There has never been a more anti-climactic moment in Presidential history than Attorney General Barr’s synopsis of the Mueller Report. Let’s get into what it said, what it didn’t say, and what we do moving forward.
1. TRUMP ADMINISTRATION COLLUSION WITH RUSSIA
Here is what the Mueller Report, not the fact-lite Barr synopsis, said: “The investigation did not establish that members of the Trump Campaign conspired or coordinated with the Russian government in its election interference activities.”
What does that mean? It means two things: 1) In Robert Mueller’s opinion, he could not prove in a court of law, beyond a reasonable doubt, that Trump or his Administration colluded with Russia to hack our elections; and 2) In Mueller’s opinion, more work needs to be done on this issue by Congress, using his report as the jump off point.
As to the first issue, not being able to prove collusion beyond a reasonable doubt, here’s what reasonable doubt means: “A reasonable doubt exists when a factfinder cannot say with moral certainty that a person is guilty or a particular fact exists. It must be more than an imaginary doubt, and it is often defined judicially as such doubt as would cause a reasonable person to hesitate before acting in a matter of importance.” That’s the most accepted definition.
One definition of “reasonable doubt” comes from federal jury instructions in the Fifth Circuit: “A ‘reasonable doubt’ is a doubt based upon reason and common sense after careful and impartial consideration of all the evidence in the case. Proof beyond a reasonable doubt, therefore, is proof of such a convincing character that you would be willing to rely and act upon it without hesitation in the most important of your own affairs.”
In other words, Robert Mueller wouldn’t say with a moral certainty that Trump or his Administration colluded with Russia. He also wouldn’t rely on the prospect that there was collusion without hesitation in the most important of his affairs. And has there been a more important affair for Robert Mueller, at least in the public arena?
So what does it all mean? It means that Mueller was unwilling to be the one to indict a sitting President based on the evidence he has to date. It also means that he is unwilling to say that Trump and/or his Administration did not collude with the Russians to hack our election in 2016. So . . . we’re back where we started and now it’s Congress’ turn.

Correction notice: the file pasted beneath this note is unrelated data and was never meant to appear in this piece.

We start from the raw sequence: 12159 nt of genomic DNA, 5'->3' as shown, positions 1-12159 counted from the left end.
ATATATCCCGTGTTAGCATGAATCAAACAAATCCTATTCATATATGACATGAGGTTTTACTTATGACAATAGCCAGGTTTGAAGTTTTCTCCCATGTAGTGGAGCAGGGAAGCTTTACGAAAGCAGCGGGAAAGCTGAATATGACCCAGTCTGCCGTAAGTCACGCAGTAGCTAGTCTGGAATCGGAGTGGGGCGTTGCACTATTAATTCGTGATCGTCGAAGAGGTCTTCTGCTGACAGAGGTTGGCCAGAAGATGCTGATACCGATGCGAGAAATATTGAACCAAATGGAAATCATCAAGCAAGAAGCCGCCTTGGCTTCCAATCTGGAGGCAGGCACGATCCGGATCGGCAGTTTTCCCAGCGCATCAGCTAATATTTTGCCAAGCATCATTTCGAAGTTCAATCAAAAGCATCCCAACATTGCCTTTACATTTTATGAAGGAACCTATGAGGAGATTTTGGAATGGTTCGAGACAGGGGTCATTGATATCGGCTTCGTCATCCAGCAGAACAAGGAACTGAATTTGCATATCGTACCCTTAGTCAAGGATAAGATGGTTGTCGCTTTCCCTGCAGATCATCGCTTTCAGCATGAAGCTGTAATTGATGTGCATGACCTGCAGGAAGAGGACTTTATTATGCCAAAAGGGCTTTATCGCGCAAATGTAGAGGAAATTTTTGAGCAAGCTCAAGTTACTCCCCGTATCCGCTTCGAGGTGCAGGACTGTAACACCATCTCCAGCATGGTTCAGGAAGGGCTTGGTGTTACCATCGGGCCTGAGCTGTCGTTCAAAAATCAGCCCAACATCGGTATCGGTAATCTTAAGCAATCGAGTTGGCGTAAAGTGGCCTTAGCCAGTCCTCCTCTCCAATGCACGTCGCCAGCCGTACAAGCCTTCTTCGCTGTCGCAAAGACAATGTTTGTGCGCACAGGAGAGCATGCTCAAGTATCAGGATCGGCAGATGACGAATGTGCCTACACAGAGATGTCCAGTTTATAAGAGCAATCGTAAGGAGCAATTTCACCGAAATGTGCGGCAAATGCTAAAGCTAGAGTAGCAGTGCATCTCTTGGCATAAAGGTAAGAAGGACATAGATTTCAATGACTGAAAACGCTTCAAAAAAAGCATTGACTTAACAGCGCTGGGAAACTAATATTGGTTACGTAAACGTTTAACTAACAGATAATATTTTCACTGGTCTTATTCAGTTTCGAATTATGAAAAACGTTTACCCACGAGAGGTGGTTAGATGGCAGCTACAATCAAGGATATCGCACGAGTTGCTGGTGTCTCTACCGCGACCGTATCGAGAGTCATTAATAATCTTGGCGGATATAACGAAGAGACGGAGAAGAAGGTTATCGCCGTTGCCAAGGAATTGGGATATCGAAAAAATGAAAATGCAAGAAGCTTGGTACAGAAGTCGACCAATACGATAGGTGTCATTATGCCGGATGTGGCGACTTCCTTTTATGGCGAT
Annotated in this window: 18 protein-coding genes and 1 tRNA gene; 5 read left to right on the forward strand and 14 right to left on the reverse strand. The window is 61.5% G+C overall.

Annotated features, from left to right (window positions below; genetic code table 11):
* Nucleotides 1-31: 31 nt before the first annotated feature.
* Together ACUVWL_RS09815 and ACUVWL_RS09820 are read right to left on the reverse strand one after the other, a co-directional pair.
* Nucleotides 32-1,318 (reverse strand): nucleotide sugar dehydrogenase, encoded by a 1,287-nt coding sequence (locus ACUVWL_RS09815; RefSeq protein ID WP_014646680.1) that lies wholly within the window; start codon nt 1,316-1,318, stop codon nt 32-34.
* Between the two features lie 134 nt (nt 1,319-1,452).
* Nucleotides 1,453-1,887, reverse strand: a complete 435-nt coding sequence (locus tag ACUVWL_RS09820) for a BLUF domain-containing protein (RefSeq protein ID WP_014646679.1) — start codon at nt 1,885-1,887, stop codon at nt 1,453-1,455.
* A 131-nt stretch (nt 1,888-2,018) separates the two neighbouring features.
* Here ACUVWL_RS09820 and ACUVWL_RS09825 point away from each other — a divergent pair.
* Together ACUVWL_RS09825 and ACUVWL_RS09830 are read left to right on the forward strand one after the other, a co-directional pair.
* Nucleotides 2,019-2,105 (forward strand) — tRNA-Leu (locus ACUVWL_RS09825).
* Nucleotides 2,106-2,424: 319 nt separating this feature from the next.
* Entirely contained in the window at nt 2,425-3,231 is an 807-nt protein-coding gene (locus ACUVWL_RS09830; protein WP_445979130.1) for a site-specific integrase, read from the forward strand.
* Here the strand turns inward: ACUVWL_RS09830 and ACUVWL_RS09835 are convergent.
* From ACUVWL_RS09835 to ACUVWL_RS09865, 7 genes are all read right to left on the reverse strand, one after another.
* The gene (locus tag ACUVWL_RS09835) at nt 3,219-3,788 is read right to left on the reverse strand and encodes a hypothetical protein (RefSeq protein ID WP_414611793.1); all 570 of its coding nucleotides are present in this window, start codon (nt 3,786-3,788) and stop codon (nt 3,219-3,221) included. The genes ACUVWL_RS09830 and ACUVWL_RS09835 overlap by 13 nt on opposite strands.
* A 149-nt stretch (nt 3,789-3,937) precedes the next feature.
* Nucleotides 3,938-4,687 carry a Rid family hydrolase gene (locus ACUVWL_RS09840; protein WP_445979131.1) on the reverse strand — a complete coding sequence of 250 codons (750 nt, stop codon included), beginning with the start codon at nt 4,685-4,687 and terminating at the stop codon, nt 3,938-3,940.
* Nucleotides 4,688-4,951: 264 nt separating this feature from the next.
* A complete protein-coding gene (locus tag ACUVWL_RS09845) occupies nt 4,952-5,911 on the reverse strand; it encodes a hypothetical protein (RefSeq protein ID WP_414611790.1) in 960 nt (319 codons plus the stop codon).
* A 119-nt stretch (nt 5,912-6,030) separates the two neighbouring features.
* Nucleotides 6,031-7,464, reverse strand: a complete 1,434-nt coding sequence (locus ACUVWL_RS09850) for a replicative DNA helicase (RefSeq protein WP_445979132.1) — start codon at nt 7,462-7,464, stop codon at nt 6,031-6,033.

CONCLUSION: There is no conclusion on collusion, at least not beyond a reasonable doubt. I’d love to hear Mueller’s opinion if the standard were “more likely than not”. And if Trump and/or his Administration more likely colluded with Russia than not, um, that’s not good. And we don’t know the answer to that question. Also not good.
2. DID PRESIDENT TRUMP OBSTRUCT JUSTICE?
Attorney General Barr doesn’t think so but who cares what Trump’s hired gun thinks? Here’s what the Mueller Report says on the matter: “[W]hile this report does not conclude that the President committed a crime, it also does not exonerate him.”
So we’re back to the same analysis as in the question of Russian collusion. Robert Mueller doesn’t want to be the one to indict a sitting President without all of the goods. There is evidence that Trump obstructed justice and evidence the other way.
Here’s what it really means: When there’s a question of fact, we put it to the fact-finder in the legal setting. So Mueller’s intention likely is that Congress will do it’s job, sort through his findings, and let the jury, in this case, the American people, decide what happened. It worked with Richard Nixon so why not with Trump?
The problem with Mueller’s approach here is that there was no Fox News when Nixon was in office. Had there been, it’s not clear that Nixon would have been forced to resign. Why? Because those who backed him would have had 24/7 news coverage telling them that Watergate was a hoax and a witch hunt.
CONCLUSION: Same as with Russian collusion, undetermined.
3. WHERE DO WE GO FROM HERE?
If you believed in President Trump before, you believe in him now, and you’re going to vote for him in 2020. If you didn’t, then you won’t, but you have work to do. And that work, is beating Trump AND the GOP in 2020. He’s not going to be impeached before the election and the GOP is in full 2020 mode.
One of our RW readers commented that we should be choosing the best possible candidate instead of just the best-suited candidate to beat Trump. In normal times, yes. However, these are not normal times. Trump remains a danger to our democracy and must be ousted. So we must make sure our candidate is someone who can win swing states and appeal to a broad base of people. That’s the RW opinion at least.
CONCLUSION: Make sure we keep the House, flip the Senate, and beat Trump in 2020. And take back some state houses while we’re at it!
A year and change from now, even if you don’t like the Democratic nominee, you’ve got to suck it up and vote for him/her as long as Trump is on the other side of the ticket. Unless the Democratic nominee is Tulsi Gabbard. Then you find a Chia Pet that looks like Joe Biden and write it in.